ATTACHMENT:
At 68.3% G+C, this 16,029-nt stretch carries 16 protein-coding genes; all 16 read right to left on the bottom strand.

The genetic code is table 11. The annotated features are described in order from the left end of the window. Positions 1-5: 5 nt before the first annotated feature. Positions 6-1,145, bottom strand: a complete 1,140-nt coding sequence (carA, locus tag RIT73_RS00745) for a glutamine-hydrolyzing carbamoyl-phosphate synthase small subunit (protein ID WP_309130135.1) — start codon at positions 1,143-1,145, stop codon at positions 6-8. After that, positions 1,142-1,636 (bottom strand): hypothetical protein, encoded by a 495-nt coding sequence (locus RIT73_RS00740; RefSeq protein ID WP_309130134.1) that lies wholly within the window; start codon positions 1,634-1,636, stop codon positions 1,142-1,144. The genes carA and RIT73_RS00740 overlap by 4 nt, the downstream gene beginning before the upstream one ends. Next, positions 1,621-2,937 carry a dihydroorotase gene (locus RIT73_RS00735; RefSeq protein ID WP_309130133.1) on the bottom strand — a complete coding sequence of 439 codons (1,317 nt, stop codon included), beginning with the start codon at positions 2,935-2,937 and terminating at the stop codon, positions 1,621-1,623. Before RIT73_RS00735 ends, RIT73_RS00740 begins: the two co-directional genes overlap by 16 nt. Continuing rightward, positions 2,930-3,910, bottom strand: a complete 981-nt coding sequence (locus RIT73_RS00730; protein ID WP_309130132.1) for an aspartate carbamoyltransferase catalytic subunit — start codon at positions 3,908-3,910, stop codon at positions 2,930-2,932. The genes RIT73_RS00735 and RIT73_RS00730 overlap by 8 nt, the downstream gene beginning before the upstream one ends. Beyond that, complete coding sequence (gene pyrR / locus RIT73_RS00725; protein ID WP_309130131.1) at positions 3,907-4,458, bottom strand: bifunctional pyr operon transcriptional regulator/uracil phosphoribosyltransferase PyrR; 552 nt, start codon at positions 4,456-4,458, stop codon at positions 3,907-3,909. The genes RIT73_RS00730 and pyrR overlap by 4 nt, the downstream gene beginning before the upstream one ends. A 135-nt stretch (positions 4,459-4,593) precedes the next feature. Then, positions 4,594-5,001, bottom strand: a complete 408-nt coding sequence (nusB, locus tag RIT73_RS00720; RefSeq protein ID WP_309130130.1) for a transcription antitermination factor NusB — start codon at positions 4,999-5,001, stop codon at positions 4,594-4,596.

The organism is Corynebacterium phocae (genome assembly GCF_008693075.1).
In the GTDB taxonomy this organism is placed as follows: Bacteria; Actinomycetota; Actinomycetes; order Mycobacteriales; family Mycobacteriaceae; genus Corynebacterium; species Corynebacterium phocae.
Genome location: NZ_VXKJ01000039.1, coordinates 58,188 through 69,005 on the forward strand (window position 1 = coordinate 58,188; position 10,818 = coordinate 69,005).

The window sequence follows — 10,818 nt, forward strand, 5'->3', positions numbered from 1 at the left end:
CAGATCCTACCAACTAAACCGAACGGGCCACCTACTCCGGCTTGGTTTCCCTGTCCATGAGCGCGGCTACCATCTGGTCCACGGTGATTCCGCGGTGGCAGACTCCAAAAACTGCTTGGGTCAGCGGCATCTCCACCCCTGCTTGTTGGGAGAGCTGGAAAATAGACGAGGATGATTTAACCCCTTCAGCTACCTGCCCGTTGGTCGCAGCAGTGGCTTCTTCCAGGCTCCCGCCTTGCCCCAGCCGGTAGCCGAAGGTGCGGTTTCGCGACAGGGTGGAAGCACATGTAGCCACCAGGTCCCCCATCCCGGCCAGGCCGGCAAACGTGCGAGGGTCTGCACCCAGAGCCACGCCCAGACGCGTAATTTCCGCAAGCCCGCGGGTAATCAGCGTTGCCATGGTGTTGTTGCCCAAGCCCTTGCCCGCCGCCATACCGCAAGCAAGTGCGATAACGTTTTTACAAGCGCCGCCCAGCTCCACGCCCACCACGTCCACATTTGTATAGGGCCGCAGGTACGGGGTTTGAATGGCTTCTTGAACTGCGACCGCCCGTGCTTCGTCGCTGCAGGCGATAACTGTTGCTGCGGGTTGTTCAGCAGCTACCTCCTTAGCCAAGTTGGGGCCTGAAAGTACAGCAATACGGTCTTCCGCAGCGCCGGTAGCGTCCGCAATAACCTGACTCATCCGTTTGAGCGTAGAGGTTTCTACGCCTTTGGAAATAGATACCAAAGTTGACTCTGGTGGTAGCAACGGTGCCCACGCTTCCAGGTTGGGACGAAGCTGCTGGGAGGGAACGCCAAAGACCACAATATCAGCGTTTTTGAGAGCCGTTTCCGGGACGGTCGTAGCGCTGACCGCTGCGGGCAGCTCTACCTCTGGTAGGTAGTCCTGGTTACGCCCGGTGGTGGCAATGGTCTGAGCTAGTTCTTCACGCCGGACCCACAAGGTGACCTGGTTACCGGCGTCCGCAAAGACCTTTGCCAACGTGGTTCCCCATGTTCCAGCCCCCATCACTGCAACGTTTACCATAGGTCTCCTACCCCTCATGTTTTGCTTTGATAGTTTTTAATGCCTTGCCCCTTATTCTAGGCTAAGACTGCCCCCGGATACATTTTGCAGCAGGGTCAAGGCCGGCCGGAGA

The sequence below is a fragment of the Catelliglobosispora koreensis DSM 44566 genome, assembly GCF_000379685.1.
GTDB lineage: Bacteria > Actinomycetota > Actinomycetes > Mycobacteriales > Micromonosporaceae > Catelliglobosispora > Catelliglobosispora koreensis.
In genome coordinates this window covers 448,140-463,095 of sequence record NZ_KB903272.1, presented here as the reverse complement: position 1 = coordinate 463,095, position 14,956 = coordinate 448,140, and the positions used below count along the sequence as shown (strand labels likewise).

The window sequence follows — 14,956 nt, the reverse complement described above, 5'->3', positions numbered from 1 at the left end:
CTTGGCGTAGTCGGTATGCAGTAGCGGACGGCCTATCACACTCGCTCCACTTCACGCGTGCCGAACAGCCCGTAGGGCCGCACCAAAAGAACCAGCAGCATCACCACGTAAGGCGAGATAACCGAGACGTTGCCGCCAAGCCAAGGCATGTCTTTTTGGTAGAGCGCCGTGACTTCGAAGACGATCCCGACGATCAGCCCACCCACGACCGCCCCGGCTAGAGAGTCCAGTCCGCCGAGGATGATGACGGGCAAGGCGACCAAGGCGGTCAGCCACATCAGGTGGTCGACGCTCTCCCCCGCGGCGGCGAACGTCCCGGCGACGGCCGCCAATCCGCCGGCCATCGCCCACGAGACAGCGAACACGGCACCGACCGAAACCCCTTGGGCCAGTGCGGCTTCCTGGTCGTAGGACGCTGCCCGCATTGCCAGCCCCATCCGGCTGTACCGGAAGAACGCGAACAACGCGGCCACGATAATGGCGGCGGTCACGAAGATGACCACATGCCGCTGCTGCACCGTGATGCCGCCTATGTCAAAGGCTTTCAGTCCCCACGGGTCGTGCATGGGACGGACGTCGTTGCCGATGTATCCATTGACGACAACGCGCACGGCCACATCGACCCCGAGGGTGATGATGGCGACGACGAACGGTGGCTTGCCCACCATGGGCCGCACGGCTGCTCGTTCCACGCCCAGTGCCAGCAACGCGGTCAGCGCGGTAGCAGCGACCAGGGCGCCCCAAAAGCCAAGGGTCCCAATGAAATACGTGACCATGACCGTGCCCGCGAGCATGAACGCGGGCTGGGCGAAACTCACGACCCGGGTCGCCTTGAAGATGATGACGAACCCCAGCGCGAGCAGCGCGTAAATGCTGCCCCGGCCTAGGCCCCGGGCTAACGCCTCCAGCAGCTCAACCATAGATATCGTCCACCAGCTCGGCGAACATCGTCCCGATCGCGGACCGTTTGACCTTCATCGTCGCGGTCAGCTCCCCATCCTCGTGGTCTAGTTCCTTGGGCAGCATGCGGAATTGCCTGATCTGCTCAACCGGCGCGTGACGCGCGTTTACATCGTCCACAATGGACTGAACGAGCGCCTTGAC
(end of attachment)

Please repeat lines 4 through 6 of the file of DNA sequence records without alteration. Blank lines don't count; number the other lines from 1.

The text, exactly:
In the GTDB taxonomy this organism is placed as follows: Bacteria; Actinomycetota; Actinomycetes; order Mycobacteriales; family Mycobacteriaceae; genus Corynebacterium; species Corynebacterium phocae.
Genome location: NZ_VXKJ01000039.1, coordinates 58,188 through 69,005 on the forward strand (window position 1 = coordinate 58,188; position 10,818 = coordinate 69,005).

The window sequence follows — 10,818 nt, forward strand, 5'->3', positions numbered from 1 at the left end: